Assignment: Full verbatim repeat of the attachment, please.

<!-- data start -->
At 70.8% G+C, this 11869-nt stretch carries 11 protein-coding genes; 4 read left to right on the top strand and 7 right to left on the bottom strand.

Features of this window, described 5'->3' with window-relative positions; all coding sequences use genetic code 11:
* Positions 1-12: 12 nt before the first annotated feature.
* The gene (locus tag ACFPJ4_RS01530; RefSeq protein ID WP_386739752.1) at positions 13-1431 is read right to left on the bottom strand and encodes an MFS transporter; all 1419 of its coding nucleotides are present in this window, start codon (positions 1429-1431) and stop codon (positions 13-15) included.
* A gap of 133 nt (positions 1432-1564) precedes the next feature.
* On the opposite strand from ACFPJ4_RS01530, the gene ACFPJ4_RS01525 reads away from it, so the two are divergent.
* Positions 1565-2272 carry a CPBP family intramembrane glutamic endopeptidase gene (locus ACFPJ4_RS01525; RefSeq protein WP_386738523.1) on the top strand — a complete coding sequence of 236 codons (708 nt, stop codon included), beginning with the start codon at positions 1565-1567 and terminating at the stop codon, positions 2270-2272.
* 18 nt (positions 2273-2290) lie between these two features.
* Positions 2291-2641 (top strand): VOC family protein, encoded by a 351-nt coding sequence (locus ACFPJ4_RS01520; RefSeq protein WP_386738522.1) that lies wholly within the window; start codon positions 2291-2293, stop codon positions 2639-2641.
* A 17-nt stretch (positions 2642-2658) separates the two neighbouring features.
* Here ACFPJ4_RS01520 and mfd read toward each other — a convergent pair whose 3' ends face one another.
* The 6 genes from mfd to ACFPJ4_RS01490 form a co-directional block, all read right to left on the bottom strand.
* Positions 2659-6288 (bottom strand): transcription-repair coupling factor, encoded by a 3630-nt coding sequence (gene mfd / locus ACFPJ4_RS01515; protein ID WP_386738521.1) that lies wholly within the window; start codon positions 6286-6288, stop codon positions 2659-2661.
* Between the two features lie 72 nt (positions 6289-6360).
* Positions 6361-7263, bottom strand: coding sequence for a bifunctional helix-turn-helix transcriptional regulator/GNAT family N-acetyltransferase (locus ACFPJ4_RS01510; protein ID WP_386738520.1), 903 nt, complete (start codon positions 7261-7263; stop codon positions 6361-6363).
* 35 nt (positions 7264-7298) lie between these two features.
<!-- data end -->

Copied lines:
At 70.8% G+C, this 11869-nt stretch carries 11 protein-coding genes; 4 read left to right on the top strand and 7 right to left on the bottom strand.

Features of this window, described 5'->3' with window-relative positions; all coding sequences use genetic code 11:
* Positions 1-12: 12 nt before the first annotated feature.
* The gene (locus tag ACFPJ4_RS01530; RefSeq protein ID WP_386739752.1) at positions 13-1431 is read right to left on the bottom strand and encodes an MFS transporter; all 1419 of its coding nucleotides are present in this window, start codon (positions 1429-1431) and stop codon (positions 13-15) included.
* A gap of 133 nt (positions 1432-1564) precedes the next feature.
* On the opposite strand from ACFPJ4_RS01530, the gene ACFPJ4_RS01525 reads away from it, so the two are divergent.
* Positions 1565-2272 carry a CPBP family intramembrane glutamic endopeptidase gene (locus ACFPJ4_RS01525; RefSeq protein WP_386738523.1) on the top strand — a complete coding sequence of 236 codons (708 nt, stop codon included), beginning with the start codon at positions 1565-1567 and terminating at the stop codon, positions 2270-2272.
* 18 nt (positions 2273-2290) lie between these two features.
* Positions 2291-2641 (top strand): VOC family protein, encoded by a 351-nt coding sequence (locus ACFPJ4_RS01520; RefSeq protein WP_386738522.1) that lies wholly within the window; start codon positions 2291-2293, stop codon positions 2639-2641.
* A 17-nt stretch (positions 2642-2658) separates the two neighbouring features.
* Here ACFPJ4_RS01520 and mfd read toward each other — a convergent pair whose 3' ends face one another.
* The 6 genes from mfd to ACFPJ4_RS01490 form a co-directional block, all read right to left on the bottom strand.
* Positions 2659-6288 (bottom strand): transcription-repair coupling factor, encoded by a 3630-nt coding sequence (gene mfd / locus ACFPJ4_RS01515; protein ID WP_386738521.1) that lies wholly within the window; start codon positions 6286-6288, stop codon positions 2659-2661.
* Between the two features lie 72 nt (positions 6289-6360).
* Positions 6361-7263, bottom strand: coding sequence for a bifunctional helix-turn-helix transcriptional regulator/GNAT family N-acetyltransferase (locus ACFPJ4_RS01510; protein ID WP_386738520.1), 903 nt, complete (start codon positions 7261-7263; stop codon positions 6361-6363).
* 35 nt (positions 7264-7298) lie between these two features.